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post #16 of 72 Old 05-08-2012, 12:37 PM
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The OP is not overly concerned with how YOU watch TV. He asked for a list of things to address when looking for a set. Viewing Angles should be on the list. Period. A person may check it off as non important but to not put it on a list is bad advice.
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post #17 of 72 Old 05-09-2012, 05:37 AM
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Quote:
Originally Posted by pds3 View Post

I am saying viewing angles aren't important if you sit in front of you tv to view it as most people do. Personally, I don't try to watch a tv that's in the living room from my kitchen.

Some people actually have family and friends. Their needs would be different than an individual who is sitting in the sweet spot all the time. LCDs lose a tremendous amount of picture quality with off angle seating.

Mike

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post #18 of 72 Old 05-09-2012, 07:13 AM
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Quote:
Originally Posted by pds3 View Post

Personally, I don't try to watch a tv that's in the living room from my kitchen.

No need to go to the kitchen. You only need to lean to the side without moving from your chair to see deterioration of picture on every LCD (on some of them severe). But, as most people, you have learned to live with it and your brain pretends it doesn't care.
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post #19 of 72 Old 05-09-2012, 07:48 AM
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The problem with PDPs is on-axis viewing. I brought home a brand new Panasonic PDP, determined to like what the prevailing AVS wisdom said was the best budget HDTV.

My 50" TV was centered in front of my couch about 7' away. There was a reading lamp at both ends of the couch. Whenever the lamp was on, the person at the other end of the couch had a view of the reader superimposed over the HDTV image.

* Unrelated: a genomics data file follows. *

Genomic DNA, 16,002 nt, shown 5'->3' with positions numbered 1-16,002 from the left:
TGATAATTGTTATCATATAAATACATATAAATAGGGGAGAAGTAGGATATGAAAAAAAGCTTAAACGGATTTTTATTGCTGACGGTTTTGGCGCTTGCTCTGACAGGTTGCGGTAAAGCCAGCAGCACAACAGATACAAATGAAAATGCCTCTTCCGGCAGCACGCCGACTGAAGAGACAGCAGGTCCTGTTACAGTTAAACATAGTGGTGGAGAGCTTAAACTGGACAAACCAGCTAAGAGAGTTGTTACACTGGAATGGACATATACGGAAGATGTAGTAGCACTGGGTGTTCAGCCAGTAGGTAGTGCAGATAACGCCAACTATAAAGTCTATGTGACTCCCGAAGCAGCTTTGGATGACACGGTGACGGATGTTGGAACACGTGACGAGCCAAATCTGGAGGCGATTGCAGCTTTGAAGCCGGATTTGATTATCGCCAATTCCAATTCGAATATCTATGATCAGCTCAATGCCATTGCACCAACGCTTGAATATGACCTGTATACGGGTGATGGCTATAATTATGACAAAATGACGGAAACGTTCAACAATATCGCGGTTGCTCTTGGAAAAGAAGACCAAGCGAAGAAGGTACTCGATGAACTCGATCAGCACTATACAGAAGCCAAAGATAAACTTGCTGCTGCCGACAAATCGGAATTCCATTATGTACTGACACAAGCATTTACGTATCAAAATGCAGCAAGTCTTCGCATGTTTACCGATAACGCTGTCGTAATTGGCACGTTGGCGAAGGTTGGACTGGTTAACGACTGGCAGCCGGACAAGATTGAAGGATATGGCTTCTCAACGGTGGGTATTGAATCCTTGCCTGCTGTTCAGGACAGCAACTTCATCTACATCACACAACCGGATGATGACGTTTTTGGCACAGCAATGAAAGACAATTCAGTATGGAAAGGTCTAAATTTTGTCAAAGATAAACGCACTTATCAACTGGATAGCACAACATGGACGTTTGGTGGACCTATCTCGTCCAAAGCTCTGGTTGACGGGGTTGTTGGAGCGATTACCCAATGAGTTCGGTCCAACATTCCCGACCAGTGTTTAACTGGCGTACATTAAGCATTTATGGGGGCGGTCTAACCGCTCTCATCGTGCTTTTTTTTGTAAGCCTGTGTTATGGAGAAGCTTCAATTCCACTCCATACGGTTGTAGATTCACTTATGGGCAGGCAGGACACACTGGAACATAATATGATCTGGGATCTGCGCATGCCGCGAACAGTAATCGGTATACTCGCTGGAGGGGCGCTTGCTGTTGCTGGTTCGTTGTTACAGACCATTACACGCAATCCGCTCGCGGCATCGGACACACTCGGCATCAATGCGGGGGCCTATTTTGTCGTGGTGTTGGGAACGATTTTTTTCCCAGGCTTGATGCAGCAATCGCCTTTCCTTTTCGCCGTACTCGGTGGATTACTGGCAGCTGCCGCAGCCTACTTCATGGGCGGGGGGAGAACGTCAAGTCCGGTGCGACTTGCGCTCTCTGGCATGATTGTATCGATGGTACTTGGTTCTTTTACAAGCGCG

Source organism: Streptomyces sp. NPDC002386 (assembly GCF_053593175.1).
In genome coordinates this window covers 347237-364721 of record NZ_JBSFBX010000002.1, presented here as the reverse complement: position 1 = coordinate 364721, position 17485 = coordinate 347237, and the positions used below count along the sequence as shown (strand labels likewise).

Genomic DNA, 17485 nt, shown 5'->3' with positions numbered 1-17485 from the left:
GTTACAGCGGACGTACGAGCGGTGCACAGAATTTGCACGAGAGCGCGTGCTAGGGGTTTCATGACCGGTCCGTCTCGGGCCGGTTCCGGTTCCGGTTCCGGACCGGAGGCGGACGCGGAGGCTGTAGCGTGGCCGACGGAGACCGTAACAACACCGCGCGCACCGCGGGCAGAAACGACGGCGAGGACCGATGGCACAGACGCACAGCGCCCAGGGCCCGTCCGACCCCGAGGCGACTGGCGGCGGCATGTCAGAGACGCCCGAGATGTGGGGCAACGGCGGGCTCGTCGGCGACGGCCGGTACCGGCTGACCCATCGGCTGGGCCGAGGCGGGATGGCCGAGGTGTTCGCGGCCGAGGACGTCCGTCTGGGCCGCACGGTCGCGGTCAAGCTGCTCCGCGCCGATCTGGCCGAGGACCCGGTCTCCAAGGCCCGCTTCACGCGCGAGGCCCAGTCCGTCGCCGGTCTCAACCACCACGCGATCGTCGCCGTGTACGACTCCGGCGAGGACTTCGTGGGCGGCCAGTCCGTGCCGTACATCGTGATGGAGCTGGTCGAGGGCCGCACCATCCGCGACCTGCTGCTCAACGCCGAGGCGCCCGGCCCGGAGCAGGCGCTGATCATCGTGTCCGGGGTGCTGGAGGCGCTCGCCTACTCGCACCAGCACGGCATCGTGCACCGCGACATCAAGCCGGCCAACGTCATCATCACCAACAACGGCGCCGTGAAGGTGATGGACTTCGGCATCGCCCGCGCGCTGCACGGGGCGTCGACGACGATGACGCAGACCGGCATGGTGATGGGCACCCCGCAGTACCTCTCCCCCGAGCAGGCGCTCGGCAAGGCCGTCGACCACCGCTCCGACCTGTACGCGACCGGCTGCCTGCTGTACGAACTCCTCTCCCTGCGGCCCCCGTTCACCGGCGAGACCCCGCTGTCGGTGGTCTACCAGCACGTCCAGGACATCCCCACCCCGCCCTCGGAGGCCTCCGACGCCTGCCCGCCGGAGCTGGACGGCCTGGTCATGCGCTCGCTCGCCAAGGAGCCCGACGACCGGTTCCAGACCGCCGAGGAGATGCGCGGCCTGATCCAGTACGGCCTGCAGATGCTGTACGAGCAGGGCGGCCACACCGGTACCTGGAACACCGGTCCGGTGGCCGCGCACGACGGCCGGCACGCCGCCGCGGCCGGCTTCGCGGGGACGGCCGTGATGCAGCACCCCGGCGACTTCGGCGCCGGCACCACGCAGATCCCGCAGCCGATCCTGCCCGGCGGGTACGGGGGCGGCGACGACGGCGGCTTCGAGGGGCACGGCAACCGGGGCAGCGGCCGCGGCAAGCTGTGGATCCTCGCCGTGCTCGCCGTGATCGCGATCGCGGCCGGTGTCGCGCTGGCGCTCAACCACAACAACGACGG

This was TOTALLY UNACCEPTABLE performance for me. For you, perhaps you have "learned to live with it and your brain pretends it doesn't care."

The truth of the matter is, that the best PDP with the best anti-glare coating is still a shiny piece of glass, and the heavier the coating, the dirtier the glass looks.

Anti-glare matte finishes on LCDs have gotten much better. Some plastic matte screens now include millions of tiny raised microbumps. These break up reflections and even avoid highlights. This tech was copied from nature, many insects have such eyes and survive because predators don't see reflected light.

In many rooms with controlled lighting, you are free to indulge a preference for one tech or another. In bright rooms with uncontrolled light, a matte-screen LCD reigns supreme. In darkened theaters, PDPs are preferred.

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post #20 of 72 Old 05-09-2012, 09:10 AM
 
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Quote:
Originally Posted by ditcho View Post

No need to go to the kitchen. You only need to lean to the side without moving from your chair to see deterioration of picture on every LCD (on some of them severe). But, as most people, you have learned to live with it and your brain pretends it doesn't care.

What a crock of misinformation. I have a 9 foot wide couch and viewing is perfect from either end of the sofa.
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post #21 of 72 Old 05-09-2012, 09:12 AM
 
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Quote:
Originally Posted by Gary McCoy View Post

The problem with PDPs is on-axis viewing. I brought home a brand new Panasonic PDP, determined to like what the prevailing AVS wisdom said was the best budget HDTV.